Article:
Like her neighbors in the picturesque Canadian village of Three Pines, the dear old thing had hidden depths, courtesy of an author whose deceptively simple style masks the complex patterns of a well-devised plot—rather like the subtle designs of Jane’s "primitive" pictures. Chief Inspector Armand Gamache of the Surete du Quebec, who is as bemused as we are by life in Three Pines, has the wit and insight to look well beyond its idyllic surface.
Marilyn Stasio - New York Times


It’s hard to decide what provides the most pleasure in this enjoyable book: Gamache, a shrewd and kindly man constantly surprised by homicide; the village, which sounds at first like an ideal place to escape from civilization; or the clever and carefully constructed plot.
Chicago Tribune


(Starred review.) Canadian Penny's terrific first novel, which was the runner-up for the CWA's Debut Dagger Award in 2004, introduces Armand Gamache of the Sorete du Quebec. When the body of Jane Neal, a middle-aged artist, is found near a woodland trail used by deer hunters outside the village of Three Pines, it appears she's the victim of a hunting accident. Summoned to the scene, Gamache, an appealingly competent senior homicide investigator, soon determines that the woman was most likely murdered. Like a virtuoso, Penny plays a complex variation on the theme of the clue hidden in plain sight. She deftly uses the bilingual, bicultural aspect of Quebecois life as well as arcane aspects of archery and art to deepen her narrative. Memorable characters include Jane; Jane's shallow niece, Yolande; and a delightful gay couple, Olivier and Gabri. Filled with unexpected insights, this winning traditional mystery sets a solid foundation for future entries in the series.
Publishers Weekly


(Starred review.) This is a real gem of a book that slowly draws the reader into a beautifully told, lyrically written story of love, life, friendship, and tragedy. And it's a pretty darn good mystery too. This belongs in the same league with such other outstanding Canadian mysteries as Eric Wright's Charlie Salter series. —Emily Melton
Booklist


Cerebral, wise and compassionate, Gamache is destined for stardom. Don’t miss this stellar debut.
Kirkus Reviews



Discussion Questions
1. At the beginning of Still Life, we are told that “violent death still surprised” Chief Inspector Armand Gamache. Why is that odd for a homicide detective, and how does it influence his work? What are his strengths and his weaknesses?

2. The village of Three Pines is not on any map, and when Gamache and Agent Nicole first arrive there, they see “the inevitable paradox. An old stone mill sat beside a pond, the mid morning sun warming its fieldstones. Around it the maples and birches and wild cherry trees held their fragile leaves, like thousands of happy hands waving to them on arrival. And police cars. The snakes in Eden.” Can you find other echoes of Paradise in Three Pines, and what role do snakes—real or metaphorical—play there?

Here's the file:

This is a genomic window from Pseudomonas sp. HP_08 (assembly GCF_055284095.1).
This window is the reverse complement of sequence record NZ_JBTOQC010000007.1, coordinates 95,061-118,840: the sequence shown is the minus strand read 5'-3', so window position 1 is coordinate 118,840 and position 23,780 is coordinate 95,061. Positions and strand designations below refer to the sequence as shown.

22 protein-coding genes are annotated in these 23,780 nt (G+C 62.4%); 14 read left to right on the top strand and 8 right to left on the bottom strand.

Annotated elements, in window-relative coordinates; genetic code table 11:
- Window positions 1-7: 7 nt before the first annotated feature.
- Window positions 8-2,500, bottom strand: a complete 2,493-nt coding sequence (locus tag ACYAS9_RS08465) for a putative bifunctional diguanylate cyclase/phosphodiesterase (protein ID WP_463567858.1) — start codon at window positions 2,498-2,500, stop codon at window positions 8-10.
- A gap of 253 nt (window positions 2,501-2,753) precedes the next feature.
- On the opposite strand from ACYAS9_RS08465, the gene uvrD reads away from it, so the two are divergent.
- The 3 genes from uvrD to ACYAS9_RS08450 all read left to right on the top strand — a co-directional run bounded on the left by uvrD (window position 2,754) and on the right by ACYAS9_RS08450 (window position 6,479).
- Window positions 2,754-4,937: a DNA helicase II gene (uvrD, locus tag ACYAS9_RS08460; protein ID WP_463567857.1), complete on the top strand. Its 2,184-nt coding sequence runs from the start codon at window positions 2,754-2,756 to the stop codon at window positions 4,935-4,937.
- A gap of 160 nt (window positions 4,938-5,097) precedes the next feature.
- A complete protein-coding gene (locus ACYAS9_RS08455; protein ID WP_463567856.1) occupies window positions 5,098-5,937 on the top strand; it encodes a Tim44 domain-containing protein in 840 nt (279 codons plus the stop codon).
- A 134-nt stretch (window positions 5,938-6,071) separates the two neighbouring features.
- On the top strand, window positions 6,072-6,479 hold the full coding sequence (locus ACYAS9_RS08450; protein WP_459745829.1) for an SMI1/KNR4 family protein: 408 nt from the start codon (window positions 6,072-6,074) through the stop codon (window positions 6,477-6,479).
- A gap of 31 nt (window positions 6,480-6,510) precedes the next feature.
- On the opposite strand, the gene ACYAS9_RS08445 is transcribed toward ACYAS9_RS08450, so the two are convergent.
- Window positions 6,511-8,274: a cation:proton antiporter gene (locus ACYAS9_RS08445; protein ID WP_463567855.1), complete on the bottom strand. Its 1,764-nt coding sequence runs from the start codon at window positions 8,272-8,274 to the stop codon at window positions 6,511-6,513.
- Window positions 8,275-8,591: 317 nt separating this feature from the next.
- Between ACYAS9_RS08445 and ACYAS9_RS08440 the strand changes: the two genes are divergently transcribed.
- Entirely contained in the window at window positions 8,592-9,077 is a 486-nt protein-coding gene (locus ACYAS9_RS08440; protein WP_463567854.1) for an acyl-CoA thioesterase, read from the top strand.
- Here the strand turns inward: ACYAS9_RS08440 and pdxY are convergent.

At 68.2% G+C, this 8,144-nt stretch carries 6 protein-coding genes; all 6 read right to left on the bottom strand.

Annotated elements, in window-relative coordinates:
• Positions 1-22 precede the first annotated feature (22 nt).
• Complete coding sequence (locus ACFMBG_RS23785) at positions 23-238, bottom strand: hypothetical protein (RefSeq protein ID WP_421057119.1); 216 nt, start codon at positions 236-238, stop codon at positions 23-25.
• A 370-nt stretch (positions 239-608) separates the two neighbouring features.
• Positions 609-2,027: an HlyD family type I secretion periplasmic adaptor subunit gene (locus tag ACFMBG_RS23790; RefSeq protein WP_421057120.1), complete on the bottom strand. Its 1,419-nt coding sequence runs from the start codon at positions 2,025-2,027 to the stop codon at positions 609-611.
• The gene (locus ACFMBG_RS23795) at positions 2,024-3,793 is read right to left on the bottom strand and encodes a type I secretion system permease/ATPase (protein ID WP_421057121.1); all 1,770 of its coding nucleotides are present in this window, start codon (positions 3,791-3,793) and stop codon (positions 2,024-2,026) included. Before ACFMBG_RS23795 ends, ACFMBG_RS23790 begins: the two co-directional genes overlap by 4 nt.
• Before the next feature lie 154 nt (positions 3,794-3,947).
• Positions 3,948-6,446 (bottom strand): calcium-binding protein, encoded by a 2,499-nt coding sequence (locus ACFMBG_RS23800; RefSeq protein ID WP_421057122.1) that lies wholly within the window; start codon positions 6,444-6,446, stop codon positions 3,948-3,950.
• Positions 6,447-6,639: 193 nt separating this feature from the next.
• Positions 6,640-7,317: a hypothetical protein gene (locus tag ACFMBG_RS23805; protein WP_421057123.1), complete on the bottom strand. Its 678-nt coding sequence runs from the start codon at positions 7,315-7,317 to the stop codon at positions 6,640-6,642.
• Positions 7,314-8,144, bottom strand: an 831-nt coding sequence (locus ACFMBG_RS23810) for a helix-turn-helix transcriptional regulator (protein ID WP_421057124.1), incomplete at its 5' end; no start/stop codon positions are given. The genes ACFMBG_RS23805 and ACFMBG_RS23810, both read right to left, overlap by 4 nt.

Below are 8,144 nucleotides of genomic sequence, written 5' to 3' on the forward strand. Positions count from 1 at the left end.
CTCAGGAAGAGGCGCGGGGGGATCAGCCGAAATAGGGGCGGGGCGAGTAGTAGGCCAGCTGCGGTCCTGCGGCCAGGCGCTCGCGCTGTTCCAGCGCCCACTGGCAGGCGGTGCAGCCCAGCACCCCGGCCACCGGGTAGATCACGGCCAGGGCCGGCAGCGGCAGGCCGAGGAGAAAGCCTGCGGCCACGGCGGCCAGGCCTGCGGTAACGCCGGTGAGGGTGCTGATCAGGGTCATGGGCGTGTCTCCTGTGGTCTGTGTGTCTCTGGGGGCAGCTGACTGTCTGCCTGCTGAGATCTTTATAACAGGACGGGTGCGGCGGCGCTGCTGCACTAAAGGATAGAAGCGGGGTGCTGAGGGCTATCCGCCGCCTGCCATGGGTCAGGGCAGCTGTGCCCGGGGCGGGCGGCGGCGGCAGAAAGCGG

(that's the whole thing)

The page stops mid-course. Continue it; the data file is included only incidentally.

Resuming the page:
3. There are three main couples in the book: Clara and Peter, Olivier and Gabri, and Gamache and Reine-Marie. How would you characterize each of these relationships?

4. Gamache says “I’ve never met anyone uniformly kind and good,” yet no one has anything bad to say about Jane—except regarding her art. What is your impression of that art? How do you understand the game Jane used to play with Yolande and the Queen of Hearts?

5. When the charred arrowhead is found in his home, it is said that Matthew Croft “had finally been hurt beyond poetry.” How does poetry help him and other characters in this novel? Does it ever have the power to hurt? What do you think of Timmer Hadley’s idea that “there’s something about Ruth Zardo, something bitter, that resents happiness in others, and needs to ruin it. That’s probably what makes her a great poet, she knows what it is to suffer.”

6. Consider Gamache’s advice to Nichol: “Life is choice. All day, everyday. Who we talk to, where we sit, what we say, how we say it.And our lives become defined by our choices. It’s as simple and as complex as that. And as powerful.” Similarly, Myrna stopped practicing psychology because she lost patience with people who lead “still” lives, “waiting for someone to save them….The fault lies with us, and only us. It’s not fate, not genetics, not bad luck, and it’s definitely not Mom and Dad. Ultimately it’s us and our choices.” How do their choices affect the principal characters in the novel? Do any of their choices remind you of ones you have made in your own life?

7. There’s a huge clue to the murder early in the book, when Jane gives Ben a meaningful look and then quotes from W. H. Auden: “Evil is unspectacular and always human, and shares our bed and eats at our own table.” Why is it so easy to overlook that clue at the time, and what impact does it have when it’s quoted again in the last chapter?

8. Who do you think Gamache has in mind when he tells Gabri and Olivier: “You’re not the types to do murder. I wish I could say the same for everyone here.”

9. Clara has “very specific tastes” in murder mysteries: “Most of them were British and all were of the village cozy variety.” Do you see Still Life as a typical “cozy”? Why or why not?
(Questions issued by publisher.)